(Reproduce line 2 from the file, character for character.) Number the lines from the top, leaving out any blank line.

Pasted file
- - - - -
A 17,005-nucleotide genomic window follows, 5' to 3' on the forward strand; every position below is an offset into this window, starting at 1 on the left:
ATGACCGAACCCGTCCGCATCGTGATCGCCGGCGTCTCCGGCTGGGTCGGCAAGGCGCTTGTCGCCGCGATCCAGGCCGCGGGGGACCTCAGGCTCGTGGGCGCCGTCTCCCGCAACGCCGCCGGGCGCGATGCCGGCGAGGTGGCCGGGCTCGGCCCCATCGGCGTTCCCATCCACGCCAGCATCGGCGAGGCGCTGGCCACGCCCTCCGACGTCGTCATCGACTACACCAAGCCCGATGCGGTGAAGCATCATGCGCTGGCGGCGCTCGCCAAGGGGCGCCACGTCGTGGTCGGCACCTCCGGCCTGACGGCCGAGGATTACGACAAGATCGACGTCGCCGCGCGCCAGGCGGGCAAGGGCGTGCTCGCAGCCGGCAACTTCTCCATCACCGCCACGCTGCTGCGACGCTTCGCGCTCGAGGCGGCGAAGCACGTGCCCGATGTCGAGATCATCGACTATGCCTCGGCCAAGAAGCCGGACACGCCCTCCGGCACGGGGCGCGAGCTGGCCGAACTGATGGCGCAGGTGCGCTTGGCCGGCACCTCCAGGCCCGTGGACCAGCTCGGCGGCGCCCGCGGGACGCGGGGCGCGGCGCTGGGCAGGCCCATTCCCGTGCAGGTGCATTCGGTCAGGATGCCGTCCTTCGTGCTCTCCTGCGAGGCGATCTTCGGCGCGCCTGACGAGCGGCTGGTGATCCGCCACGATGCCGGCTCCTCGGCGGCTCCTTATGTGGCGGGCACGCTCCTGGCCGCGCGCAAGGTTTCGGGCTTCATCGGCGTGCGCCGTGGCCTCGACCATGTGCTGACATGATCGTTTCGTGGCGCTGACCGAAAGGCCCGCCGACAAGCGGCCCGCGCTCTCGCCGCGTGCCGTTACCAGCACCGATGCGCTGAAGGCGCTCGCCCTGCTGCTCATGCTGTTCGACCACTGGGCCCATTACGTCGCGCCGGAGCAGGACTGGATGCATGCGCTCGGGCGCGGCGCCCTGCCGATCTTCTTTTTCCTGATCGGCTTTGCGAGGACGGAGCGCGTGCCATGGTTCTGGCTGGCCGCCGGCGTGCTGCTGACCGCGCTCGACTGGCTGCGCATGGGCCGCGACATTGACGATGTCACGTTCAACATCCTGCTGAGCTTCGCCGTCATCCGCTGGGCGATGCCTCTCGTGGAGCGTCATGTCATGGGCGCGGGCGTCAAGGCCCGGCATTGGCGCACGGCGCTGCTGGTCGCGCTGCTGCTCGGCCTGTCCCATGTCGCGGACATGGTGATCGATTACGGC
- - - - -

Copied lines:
ATGACCGAACCCGTCCGCATCGTGATCGCCGGCGTCTCCGGCTGGGTCGGCAAGGCGCTTGTCGCCGCGATCCAGGCCGCGGGGGACCTCAGGCTCGTGGGCGCCGTCTCCCGCAACGCCGCCGGGCGCGATGCCGGCGAGGTGGCCGGGCTCGGCCCCATCGGCGTTCCCATCCACGCCAGCATCGGCGAGGCGCTGGCCACGCCCTCCGACGTCGTCATCGACTACACCAAGCCCGATGCGGTGAAGCATCATGCGCTGGCGGCGCTCGCCAAGGGGCGCCACGTCGTGGTCGGCACCTCCGGCCTGACGGCCGAGGATTACGACAAGATCGACGTCGCCGCGCGCCAGGCGGGCAAGGGCGTGCTCGCAGCCGGCAACTTCTCCATCACCGCCACGCTGCTGCGACGCTTCGCGCTCGAGGCGGCGAAGCACGTGCCCGATGTCGAGATCATCGACTATGCCTCGGCCAAGAAGCCGGACACGCCCTCCGGCACGGGGCGCGAGCTGGCCGAACTGATGGCGCAGGTGCGCTTGGCCGGCACCTCCAGGCCCGTGGACCAGCTCGGCGGCGCCCGCGGGACGCGGGGCGCGGCGCTGGGCAGGCCCATTCCCGTGCAGGTGCATTCGGTCAGGATGCCGTCCTTCGTGCTCTCCTGCGAGGCGATCTTCGGCGCGCCTGACGAGCGGCTGGTGATCCGCCACGATGCCGGCTCCTCGGCGGCTCCTTATGTGGCGGGCACGCTCCTGGCCGCGCGCAAGGTTTCGGGCTTCATCGGCGTGCGCCGTGGCCTCGACCATGTGCTGACATGATCGTTTCGTGGCGCTGACCGAAAGGCCCGCCGACAAGCGGCCCGCGCTCTCGCCGCGTGCCGTTACCAGCACCGATGCGCTGAAGGCGCTCGCCCTGCTGCTCATGCTGTTCGACCACTGGGCCCATTACGTCGCGCCGGAGCAGGACTGGATGCATGCGCTCGGGCGCGGCGCCCTGCCGATCTTCTTTTTCCTGATCGGCTTTGCGAGGACGGAGCGCGTGCCATGGTTCTGGCTGGCCGCCGGCGTGCTGCTGACCGCGCTCGACTGGCTGCGCATGGGCCGCGACATTGACGATGTCACGTTCAACATCCTGCTGAGCTTCGCCGTCATCCGCTGGGCGATGCCTCTCGTGGAGCGTCATGTCATGGGCGCGGGCGTCAAGGCCCGGCATTGGCGCACGGCGCTGCTGGTCGCGCTGCTGCTCGGCCTGTCCCATGTCGCGGACATGGTGATCGATTACGGC